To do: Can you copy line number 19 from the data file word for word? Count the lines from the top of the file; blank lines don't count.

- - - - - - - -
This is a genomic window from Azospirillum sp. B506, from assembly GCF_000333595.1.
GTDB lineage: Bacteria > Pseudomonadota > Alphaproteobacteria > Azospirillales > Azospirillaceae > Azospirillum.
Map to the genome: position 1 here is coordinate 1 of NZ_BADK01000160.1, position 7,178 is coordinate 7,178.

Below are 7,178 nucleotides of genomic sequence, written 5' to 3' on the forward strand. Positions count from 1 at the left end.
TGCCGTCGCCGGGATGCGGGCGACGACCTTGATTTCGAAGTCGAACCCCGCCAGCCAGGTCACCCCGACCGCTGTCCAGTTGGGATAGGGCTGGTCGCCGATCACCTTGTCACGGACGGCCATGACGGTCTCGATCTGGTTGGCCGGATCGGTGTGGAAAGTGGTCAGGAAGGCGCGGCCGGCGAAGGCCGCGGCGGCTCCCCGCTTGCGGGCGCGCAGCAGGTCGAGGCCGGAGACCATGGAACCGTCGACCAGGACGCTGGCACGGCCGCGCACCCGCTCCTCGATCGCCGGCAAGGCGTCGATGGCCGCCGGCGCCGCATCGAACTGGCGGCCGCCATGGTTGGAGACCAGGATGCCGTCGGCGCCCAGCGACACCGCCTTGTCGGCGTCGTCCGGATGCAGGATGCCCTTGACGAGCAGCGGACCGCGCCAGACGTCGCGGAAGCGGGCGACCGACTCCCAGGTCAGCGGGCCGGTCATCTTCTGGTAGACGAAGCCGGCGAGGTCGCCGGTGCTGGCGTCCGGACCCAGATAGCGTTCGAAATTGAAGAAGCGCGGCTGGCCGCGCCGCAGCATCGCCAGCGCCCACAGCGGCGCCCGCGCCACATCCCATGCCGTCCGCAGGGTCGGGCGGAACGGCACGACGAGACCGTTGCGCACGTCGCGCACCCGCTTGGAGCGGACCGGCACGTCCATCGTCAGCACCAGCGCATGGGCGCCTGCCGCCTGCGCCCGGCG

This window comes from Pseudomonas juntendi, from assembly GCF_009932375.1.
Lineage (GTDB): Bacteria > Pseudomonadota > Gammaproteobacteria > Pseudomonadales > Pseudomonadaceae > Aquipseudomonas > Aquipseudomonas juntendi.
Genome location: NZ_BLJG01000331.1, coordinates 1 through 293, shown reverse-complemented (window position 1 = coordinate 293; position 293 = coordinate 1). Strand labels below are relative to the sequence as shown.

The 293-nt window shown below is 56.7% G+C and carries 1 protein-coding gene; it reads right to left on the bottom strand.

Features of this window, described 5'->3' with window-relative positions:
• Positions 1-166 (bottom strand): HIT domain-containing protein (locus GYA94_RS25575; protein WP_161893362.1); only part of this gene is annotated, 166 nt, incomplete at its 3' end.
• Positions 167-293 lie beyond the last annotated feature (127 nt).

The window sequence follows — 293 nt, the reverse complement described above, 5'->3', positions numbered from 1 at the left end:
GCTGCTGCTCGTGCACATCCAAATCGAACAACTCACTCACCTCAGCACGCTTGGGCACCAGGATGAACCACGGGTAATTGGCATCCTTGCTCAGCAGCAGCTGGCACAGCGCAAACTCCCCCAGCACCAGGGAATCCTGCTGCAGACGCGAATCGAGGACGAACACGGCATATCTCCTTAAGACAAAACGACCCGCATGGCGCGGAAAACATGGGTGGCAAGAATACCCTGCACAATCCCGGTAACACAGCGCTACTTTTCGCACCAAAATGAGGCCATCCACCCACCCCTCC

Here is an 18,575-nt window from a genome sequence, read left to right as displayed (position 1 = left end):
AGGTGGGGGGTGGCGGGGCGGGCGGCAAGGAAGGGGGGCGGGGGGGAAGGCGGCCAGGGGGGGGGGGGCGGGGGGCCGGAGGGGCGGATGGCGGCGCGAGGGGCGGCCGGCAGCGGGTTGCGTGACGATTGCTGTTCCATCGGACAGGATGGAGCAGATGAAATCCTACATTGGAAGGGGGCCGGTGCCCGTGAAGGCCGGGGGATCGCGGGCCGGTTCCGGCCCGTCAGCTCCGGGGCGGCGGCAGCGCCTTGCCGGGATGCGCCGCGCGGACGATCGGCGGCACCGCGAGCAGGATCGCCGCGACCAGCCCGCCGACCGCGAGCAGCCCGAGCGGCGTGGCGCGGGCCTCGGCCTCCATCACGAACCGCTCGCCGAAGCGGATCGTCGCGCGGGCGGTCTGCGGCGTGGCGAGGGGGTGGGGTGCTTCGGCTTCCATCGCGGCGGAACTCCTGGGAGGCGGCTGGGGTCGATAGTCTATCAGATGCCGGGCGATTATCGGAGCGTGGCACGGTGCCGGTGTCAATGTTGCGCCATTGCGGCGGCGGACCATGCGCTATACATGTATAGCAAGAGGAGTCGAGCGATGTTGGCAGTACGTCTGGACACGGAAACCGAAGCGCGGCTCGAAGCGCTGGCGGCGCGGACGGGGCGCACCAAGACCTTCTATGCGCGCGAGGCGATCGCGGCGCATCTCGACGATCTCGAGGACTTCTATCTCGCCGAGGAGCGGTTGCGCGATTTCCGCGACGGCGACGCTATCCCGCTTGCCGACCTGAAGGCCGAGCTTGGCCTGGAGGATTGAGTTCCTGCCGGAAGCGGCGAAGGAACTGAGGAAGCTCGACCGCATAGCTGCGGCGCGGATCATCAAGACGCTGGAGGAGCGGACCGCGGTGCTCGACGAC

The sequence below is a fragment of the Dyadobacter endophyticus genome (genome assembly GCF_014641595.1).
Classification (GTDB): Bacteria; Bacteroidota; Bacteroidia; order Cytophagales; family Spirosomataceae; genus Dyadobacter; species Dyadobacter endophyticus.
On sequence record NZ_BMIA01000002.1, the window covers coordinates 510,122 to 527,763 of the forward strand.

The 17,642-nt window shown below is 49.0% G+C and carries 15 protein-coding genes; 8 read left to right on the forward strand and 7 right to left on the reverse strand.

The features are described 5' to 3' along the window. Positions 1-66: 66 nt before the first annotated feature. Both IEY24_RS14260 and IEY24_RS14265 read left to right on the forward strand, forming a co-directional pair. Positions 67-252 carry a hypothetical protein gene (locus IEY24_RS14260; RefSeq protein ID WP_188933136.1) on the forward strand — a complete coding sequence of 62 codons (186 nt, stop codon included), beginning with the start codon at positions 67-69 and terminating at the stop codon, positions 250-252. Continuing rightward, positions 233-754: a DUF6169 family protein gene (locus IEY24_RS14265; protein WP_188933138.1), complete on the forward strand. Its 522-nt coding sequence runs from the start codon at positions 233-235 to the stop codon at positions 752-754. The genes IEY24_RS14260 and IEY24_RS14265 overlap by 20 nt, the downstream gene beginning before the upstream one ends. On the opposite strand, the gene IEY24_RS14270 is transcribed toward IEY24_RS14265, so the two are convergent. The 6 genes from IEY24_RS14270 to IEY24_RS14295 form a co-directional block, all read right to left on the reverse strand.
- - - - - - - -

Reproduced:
On sequence record NZ_BMIA01000002.1, the window covers coordinates 510,122 to 527,763 of the forward strand.